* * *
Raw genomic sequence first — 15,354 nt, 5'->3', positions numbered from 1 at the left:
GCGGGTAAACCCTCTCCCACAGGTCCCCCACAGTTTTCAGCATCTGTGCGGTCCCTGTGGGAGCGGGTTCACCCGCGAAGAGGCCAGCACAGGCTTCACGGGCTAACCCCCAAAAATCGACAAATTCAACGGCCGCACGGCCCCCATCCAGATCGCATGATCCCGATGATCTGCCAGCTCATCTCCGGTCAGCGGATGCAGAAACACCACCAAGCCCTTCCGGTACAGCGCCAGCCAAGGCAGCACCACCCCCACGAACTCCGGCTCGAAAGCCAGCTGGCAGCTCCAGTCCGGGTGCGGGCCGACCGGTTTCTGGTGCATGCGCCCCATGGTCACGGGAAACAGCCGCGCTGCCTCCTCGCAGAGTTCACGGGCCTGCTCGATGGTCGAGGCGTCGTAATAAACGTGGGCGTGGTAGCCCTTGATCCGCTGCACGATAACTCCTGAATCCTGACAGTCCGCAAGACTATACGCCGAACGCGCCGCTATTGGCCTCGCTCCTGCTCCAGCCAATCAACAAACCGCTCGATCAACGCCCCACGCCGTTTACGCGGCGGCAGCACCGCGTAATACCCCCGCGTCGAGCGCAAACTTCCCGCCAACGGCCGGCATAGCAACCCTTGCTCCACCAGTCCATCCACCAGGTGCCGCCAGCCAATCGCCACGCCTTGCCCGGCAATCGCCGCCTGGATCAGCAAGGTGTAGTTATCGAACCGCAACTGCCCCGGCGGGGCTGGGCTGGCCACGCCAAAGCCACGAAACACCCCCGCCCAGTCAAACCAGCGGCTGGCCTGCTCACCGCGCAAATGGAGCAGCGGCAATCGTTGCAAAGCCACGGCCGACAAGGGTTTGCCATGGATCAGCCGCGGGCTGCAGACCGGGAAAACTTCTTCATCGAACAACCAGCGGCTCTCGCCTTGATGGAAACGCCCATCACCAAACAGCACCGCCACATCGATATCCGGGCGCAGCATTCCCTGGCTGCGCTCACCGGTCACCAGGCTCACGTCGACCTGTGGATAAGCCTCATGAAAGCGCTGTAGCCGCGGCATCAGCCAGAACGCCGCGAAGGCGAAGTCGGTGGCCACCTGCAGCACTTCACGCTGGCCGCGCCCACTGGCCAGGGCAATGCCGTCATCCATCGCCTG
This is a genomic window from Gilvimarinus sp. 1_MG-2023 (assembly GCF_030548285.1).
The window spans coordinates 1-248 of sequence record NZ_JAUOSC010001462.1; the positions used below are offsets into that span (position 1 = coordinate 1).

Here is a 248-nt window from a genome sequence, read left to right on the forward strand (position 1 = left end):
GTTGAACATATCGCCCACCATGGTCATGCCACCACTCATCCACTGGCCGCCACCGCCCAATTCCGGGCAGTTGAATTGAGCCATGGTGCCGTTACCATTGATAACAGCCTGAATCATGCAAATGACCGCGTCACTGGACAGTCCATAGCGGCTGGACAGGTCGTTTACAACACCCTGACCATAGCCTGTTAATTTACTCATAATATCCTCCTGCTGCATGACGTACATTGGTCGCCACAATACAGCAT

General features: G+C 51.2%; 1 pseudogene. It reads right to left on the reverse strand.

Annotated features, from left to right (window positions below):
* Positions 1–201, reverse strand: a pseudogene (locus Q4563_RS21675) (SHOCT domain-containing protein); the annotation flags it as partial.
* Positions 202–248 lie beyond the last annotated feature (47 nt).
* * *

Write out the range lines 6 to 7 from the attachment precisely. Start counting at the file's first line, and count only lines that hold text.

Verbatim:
GTTGAACATATCGCCCACCATGGTCATGCCACCACTCATCCACTGGCCGCCACCGCCCAATTCCGGGCAGTTGAATTGAGCCATGGTGCCGTTACCATTGATAACAGCCTGAATCATGCAAATGACCGCGTCACTGGACAGTCCATAGCGGCTGGACAGGTCGTTTACAACACCCTGACCATAGCCTGTTAATTTACTCATAATATCCTCCTGCTGCATGACGTACATTGGTCGCCACAATACAGCAT

General features: G+C 51.2%; 1 pseudogene. It reads right to left on the reverse strand.